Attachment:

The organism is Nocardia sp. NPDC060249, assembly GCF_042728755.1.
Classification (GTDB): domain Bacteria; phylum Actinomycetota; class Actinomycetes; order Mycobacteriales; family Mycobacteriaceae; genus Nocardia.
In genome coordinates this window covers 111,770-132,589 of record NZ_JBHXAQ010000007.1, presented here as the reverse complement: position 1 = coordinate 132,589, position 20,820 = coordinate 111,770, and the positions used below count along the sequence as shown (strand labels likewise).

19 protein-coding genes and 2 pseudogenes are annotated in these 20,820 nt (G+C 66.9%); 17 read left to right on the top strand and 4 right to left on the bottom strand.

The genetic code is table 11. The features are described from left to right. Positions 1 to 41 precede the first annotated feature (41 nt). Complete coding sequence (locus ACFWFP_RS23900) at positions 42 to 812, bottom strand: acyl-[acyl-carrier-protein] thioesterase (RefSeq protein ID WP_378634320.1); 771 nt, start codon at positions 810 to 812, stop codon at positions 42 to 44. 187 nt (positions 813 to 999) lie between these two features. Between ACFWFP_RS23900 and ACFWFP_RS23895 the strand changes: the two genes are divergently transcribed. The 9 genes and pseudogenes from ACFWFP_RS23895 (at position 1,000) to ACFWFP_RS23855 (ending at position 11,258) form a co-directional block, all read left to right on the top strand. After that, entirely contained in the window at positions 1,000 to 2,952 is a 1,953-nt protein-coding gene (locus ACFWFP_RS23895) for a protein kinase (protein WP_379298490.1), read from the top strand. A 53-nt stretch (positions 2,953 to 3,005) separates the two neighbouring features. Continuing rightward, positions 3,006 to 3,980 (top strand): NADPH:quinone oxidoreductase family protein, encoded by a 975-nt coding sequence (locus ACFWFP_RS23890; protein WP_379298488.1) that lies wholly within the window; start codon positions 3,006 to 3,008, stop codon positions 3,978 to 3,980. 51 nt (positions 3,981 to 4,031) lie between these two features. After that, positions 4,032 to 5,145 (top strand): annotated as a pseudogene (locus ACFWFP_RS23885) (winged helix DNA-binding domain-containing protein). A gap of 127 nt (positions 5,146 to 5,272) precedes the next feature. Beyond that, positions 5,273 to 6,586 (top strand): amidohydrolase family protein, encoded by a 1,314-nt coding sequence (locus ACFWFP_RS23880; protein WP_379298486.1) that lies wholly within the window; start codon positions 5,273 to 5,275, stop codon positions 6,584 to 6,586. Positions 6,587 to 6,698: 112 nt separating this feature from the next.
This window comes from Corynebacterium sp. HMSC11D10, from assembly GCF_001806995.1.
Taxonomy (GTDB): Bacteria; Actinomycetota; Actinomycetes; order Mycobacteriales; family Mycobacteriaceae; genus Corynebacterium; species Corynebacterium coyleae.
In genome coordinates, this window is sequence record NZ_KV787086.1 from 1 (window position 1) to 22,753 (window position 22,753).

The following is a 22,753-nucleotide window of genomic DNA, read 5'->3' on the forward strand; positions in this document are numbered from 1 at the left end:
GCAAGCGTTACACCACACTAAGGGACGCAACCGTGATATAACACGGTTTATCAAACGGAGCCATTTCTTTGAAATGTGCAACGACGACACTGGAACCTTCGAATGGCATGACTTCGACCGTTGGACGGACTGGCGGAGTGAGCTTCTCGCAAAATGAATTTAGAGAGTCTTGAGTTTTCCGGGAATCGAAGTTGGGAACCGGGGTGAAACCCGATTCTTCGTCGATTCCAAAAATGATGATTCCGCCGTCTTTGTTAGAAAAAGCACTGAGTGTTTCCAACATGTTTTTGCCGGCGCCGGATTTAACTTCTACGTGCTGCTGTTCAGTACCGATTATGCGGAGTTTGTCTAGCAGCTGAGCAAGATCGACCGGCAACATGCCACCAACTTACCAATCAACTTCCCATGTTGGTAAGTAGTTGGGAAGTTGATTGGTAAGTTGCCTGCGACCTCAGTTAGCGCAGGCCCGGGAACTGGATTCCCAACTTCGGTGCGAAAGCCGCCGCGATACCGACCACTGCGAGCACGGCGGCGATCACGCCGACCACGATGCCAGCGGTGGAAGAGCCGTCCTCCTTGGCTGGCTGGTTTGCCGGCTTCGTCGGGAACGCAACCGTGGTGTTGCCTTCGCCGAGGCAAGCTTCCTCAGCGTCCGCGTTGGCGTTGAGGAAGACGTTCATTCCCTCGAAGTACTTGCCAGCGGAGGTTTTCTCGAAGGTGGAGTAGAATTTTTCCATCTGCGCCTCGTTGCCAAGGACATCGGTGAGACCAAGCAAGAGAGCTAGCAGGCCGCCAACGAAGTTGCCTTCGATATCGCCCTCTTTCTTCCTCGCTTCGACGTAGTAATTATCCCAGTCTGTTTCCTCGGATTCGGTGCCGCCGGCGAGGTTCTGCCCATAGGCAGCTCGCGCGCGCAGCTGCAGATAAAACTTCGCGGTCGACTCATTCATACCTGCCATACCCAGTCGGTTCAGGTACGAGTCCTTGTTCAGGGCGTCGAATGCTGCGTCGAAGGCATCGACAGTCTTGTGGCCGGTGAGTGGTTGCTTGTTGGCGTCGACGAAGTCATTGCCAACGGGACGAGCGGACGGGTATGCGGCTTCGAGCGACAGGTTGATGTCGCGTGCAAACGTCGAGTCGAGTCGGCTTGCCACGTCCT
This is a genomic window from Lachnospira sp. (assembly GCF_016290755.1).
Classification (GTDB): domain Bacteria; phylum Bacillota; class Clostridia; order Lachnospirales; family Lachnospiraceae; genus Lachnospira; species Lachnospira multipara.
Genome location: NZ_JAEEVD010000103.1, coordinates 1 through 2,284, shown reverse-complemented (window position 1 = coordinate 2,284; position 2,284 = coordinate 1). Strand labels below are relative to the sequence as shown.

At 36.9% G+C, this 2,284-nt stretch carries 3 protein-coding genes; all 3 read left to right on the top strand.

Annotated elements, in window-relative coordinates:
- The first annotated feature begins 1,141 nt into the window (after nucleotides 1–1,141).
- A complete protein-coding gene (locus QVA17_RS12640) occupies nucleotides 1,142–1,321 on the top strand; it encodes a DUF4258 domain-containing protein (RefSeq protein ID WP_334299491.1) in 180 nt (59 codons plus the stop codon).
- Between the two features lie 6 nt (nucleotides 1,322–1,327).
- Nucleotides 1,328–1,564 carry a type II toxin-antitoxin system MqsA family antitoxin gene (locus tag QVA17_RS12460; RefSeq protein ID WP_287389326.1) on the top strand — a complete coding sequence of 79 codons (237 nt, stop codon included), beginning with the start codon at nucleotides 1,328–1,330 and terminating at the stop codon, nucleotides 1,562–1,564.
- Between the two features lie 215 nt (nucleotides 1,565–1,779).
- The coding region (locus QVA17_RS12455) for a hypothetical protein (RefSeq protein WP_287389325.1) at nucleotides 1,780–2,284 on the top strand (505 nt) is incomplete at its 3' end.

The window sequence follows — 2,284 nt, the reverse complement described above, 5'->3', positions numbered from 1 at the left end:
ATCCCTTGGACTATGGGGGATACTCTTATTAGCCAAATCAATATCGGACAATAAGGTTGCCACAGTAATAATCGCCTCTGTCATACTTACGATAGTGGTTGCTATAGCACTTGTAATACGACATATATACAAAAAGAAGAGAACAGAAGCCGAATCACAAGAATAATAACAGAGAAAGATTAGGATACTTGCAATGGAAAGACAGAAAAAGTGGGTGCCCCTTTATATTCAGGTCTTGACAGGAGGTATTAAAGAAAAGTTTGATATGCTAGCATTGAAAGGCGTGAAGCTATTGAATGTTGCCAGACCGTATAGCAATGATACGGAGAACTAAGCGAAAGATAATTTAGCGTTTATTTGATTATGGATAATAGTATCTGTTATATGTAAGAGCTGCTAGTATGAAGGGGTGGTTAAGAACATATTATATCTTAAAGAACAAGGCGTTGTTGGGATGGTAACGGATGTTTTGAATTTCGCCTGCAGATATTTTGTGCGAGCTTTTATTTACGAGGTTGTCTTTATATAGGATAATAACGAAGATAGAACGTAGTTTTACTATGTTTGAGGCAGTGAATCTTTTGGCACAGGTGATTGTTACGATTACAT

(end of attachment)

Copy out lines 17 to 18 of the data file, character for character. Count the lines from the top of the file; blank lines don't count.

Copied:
- A complete protein-coding gene (locus QVA17_RS12640) occupies nucleotides 1,142–1,321 on the top strand; it encodes a DUF4258 domain-containing protein (RefSeq protein ID WP_334299491.1) in 180 nt (59 codons plus the stop codon).
- Between the two features lie 6 nt (nucleotides 1,322–1,327).